Postmodern Jukebox - Photo Credit: Rodrigo Izquierdo
Robyn Adele Anderson (Vocalist), Postmodern Jukebox
Photography:
Rodrigo Izquierdo © All Rights Reserved

During this set, Feoranzo stepped out from behind her clarinet and approached the microphone, surprising the audience with her perfectly pitched vocals in addition to her multifaceted musical talent. It was empowering to watch a talented trio of women representing a variety of shapes and sizes.

Postmodern Jukebox - Photo Credit: Rodrigo Izquierdo
Chloe Feoranzo (Woodwindist, Vocalist) & Matthew Shields (Tap Dancer), Postmodern Jukebox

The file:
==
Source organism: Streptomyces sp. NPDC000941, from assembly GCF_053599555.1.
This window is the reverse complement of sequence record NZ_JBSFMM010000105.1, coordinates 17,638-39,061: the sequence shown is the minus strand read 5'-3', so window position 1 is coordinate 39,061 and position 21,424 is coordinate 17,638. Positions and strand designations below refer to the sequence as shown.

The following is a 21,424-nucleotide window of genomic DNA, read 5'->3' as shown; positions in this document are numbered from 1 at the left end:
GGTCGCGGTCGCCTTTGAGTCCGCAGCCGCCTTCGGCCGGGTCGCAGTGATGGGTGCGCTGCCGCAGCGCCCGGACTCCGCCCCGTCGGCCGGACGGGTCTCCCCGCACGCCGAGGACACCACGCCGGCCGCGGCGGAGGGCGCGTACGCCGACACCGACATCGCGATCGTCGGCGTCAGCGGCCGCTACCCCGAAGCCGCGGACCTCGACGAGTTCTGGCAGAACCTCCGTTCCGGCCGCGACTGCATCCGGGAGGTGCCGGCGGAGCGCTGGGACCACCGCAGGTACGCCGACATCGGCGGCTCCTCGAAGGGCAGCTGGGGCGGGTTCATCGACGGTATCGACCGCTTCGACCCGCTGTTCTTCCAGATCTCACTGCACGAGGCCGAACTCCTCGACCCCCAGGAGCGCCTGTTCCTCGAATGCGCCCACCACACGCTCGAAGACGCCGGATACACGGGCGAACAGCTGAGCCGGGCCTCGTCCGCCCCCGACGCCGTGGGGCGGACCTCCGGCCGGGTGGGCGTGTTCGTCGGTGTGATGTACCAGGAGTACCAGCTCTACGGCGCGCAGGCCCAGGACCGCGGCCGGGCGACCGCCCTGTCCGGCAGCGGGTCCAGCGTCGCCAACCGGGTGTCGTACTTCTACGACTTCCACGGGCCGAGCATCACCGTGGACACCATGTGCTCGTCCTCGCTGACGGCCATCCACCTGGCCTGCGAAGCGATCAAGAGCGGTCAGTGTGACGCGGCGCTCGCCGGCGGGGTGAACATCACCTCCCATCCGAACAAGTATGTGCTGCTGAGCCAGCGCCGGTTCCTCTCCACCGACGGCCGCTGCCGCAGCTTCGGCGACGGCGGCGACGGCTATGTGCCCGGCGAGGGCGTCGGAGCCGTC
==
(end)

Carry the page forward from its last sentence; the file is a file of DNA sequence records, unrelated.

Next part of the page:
Photography:
Rodrigo Izquierdo © All Rights Reserved

The men created comic relief with Shields tapping to the beat and Quinn putting his arms around his chest, spinning his fingers to mimic twirling tassel pasties. The audience was clapping along and reeling with laughter. It was a great way to conclude the first half of the 120-minute performance.

Kubota talked about the raw beginnings of PMJ: how it all started in Scott Bradlee’s basement apartment in Queens, and how they were paid in falafel. It was the brainchild of Bradlee to put these musical reconstructions on YouTube in 2009, so people with “really, really, really fantastic taste would watch and share and come out to see the shows.

PMJ knows how to cater to their audience with references to modern pop culture. After the intermission, Elder brought the audience back to focus by playing the Game of Thrones theme song on the piano with force and bravado.